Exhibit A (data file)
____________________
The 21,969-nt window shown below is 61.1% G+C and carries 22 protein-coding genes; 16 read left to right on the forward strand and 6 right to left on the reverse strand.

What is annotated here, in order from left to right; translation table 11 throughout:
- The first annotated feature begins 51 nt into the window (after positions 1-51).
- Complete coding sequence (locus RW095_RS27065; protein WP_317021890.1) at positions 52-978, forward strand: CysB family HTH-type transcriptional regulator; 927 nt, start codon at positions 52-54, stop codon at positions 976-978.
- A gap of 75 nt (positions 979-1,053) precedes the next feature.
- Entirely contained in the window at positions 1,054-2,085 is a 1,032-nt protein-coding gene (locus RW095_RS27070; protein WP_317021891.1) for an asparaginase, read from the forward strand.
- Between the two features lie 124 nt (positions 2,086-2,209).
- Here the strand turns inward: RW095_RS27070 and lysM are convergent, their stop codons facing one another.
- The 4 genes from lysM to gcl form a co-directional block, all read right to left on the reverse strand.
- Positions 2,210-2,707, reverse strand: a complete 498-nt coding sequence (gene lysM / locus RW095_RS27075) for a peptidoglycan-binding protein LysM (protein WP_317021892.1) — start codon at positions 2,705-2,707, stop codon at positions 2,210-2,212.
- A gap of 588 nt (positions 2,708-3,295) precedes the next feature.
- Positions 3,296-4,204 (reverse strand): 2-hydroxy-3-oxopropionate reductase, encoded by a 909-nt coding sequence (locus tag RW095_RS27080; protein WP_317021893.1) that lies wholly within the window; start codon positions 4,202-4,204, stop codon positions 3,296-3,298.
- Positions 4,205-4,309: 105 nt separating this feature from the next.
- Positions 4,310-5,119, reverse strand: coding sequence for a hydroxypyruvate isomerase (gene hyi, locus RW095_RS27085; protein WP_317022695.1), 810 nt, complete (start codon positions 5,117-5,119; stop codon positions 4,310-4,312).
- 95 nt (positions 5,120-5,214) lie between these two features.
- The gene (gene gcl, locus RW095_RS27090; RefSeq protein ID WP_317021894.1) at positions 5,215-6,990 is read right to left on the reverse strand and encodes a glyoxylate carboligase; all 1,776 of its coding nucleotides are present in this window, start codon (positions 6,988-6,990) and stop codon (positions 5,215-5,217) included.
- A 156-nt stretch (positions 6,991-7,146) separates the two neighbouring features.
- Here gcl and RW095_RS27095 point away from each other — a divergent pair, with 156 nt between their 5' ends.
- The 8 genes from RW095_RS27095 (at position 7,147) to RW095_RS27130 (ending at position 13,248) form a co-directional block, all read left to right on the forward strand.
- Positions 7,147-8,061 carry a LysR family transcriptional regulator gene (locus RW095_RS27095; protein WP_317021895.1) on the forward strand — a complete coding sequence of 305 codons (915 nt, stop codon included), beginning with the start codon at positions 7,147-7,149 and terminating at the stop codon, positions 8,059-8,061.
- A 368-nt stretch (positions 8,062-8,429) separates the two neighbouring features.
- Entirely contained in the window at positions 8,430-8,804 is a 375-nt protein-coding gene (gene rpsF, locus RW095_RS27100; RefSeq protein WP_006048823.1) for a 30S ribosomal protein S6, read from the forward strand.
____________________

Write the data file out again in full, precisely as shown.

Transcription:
The 21,969-nt window shown below is 61.1% G+C and carries 22 protein-coding genes; 16 read left to right on the forward strand and 6 right to left on the reverse strand.

What is annotated here, in order from left to right; translation table 11 throughout:
- The first annotated feature begins 51 nt into the window (after positions 1-51).
- Complete coding sequence (locus RW095_RS27065; protein WP_317021890.1) at positions 52-978, forward strand: CysB family HTH-type transcriptional regulator; 927 nt, start codon at positions 52-54, stop codon at positions 976-978.
- A gap of 75 nt (positions 979-1,053) precedes the next feature.
- Entirely contained in the window at positions 1,054-2,085 is a 1,032-nt protein-coding gene (locus RW095_RS27070; protein WP_317021891.1) for an asparaginase, read from the forward strand.
- Between the two features lie 124 nt (positions 2,086-2,209).
- Here the strand turns inward: RW095_RS27070 and lysM are convergent, their stop codons facing one another.
- The 4 genes from lysM to gcl form a co-directional block, all read right to left on the reverse strand.
- Positions 2,210-2,707, reverse strand: a complete 498-nt coding sequence (gene lysM / locus RW095_RS27075) for a peptidoglycan-binding protein LysM (protein WP_317021892.1) — start codon at positions 2,705-2,707, stop codon at positions 2,210-2,212.
- A gap of 588 nt (positions 2,708-3,295) precedes the next feature.
- Positions 3,296-4,204 (reverse strand): 2-hydroxy-3-oxopropionate reductase, encoded by a 909-nt coding sequence (locus tag RW095_RS27080; protein WP_317021893.1) that lies wholly within the window; start codon positions 4,202-4,204, stop codon positions 3,296-3,298.
- Positions 4,205-4,309: 105 nt separating this feature from the next.
- Positions 4,310-5,119, reverse strand: coding sequence for a hydroxypyruvate isomerase (gene hyi, locus RW095_RS27085; protein WP_317022695.1), 810 nt, complete (start codon positions 5,117-5,119; stop codon positions 4,310-4,312).
- 95 nt (positions 5,120-5,214) lie between these two features.
- The gene (gene gcl, locus RW095_RS27090; RefSeq protein ID WP_317021894.1) at positions 5,215-6,990 is read right to left on the reverse strand and encodes a glyoxylate carboligase; all 1,776 of its coding nucleotides are present in this window, start codon (positions 6,988-6,990) and stop codon (positions 5,215-5,217) included.
- A 156-nt stretch (positions 6,991-7,146) separates the two neighbouring features.
- Here gcl and RW095_RS27095 point away from each other — a divergent pair, with 156 nt between their 5' ends.
- The 8 genes from RW095_RS27095 (at position 7,147) to RW095_RS27130 (ending at position 13,248) form a co-directional block, all read left to right on the forward strand.
- Positions 7,147-8,061 carry a LysR family transcriptional regulator gene (locus RW095_RS27095; protein WP_317021895.1) on the forward strand — a complete coding sequence of 305 codons (915 nt, stop codon included), beginning with the start codon at positions 7,147-7,149 and terminating at the stop codon, positions 8,059-8,061.
- A 368-nt stretch (positions 8,062-8,429) separates the two neighbouring features.
- Entirely contained in the window at positions 8,430-8,804 is a 375-nt protein-coding gene (gene rpsF, locus RW095_RS27100; RefSeq protein WP_006048823.1) for a 30S ribosomal protein S6, read from the forward strand.